Wets:

  • 1 1/2 sticks butter
  • 1 cup sugar (plus a little extra for rolling)
  • 1/4 cup molasses
  • 1 egg

Dries:

  • 2 cups flour
  • 1 tsp. soda
  • 1/4 tsp. salt
  • 1 tsp. each: cinnamon, cloves, ginger

Mix up all the wet stuff. Then mix up all the dry stuff. Add dries to wets and combine thoroughly. Shape into walnut-sized balls, roll in sugar, and place on an ungreased cookie sheet. Bake at 350 for 9-11 minutes.

Yum!

The note in his backpack says the students can bring valentines. Participation is not mandatory, but you must choose everyone or no one. Bug grabs the paper and gives it the once-over. “I don’t want to.” He starts to hand it back then notices the small postscript: Students may bring a small treat to share.

Now he’s interested.

“We could make teeny-tiny slices of chocolate cake,” he says. I picture his teacher trying to pass out 25 wobbling mounds of frosted pastry.

“That might be a little hard for Mrs. C to serve.”

“Cupcakes!” He says. “With icing!”

It is already 6 pm. We don’t have cupcake cups or a carrier. What we do have is reading, homework, dinner, bath. CVS sells sticker cards and the store is just two blocks from where we’re sitting in traffic. “How about just writing out valentines? We could go get some.” My offer is tepid and he knows it. He grunts. “Okay then,” I say. “Brownies. They’re just like chocolate cake, right?”

He sits on this. We’re turning onto our street and he’s in the back trying to get the dog to poke her nose out the window. Evening is sliding fast into night night and it’s been one hell of a week at work. “You know,” I say. “You don’t have to do anything. It did say no one — ”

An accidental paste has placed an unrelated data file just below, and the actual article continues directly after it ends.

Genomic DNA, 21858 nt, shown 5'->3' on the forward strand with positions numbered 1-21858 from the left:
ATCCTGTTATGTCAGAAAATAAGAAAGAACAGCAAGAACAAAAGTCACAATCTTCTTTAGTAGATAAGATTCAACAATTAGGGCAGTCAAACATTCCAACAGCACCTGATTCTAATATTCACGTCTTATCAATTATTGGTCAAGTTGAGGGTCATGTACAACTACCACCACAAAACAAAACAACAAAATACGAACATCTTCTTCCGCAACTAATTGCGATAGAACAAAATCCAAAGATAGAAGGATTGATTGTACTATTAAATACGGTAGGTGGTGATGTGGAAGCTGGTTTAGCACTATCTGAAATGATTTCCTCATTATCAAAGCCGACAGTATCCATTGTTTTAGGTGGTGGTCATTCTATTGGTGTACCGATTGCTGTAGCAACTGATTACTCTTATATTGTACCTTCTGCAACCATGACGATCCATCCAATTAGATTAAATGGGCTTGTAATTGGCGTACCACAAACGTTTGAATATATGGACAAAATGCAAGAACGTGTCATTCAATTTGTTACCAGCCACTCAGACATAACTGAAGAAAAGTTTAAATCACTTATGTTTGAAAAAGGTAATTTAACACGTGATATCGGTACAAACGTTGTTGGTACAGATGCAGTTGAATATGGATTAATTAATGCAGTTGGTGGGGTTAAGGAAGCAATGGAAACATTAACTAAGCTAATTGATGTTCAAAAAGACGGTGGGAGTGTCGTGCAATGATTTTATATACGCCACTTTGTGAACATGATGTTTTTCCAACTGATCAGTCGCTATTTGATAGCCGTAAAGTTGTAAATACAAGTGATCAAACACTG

“Oh! I know!” he cries, “GINGER SNAPS!”

I take a breath . . .The things I can. . .  and urge a smile into my voice. “Okay, ginger snaps.”

With this “yes,” I’ve signed the contract.

After dinner and reading and homework but before bath, we pull out our supplies. Bowls, flour, eggs, cookie sheets. Even from scratch, ginger snaps are the easy baking project, the one my mother used to leave to my sister and me when we were home after school. The butter would be out softening on the counter, the stained recipe card leaning against the floral tin box. Mix the “wets” with the “dries,” form into balls the size of walnuts and roll in sugar. When Bug outgrew a half dozen quasi-food allergies around age 4, he fell in love with ginger snaps. He used to call them the “black cookies,” for reasons I never figured out. We made them together every few weeks. Standing on a stool next to me, he would hit the sweet spot between creative focus and sugar mania, plunging himself elbow-deep in the mess.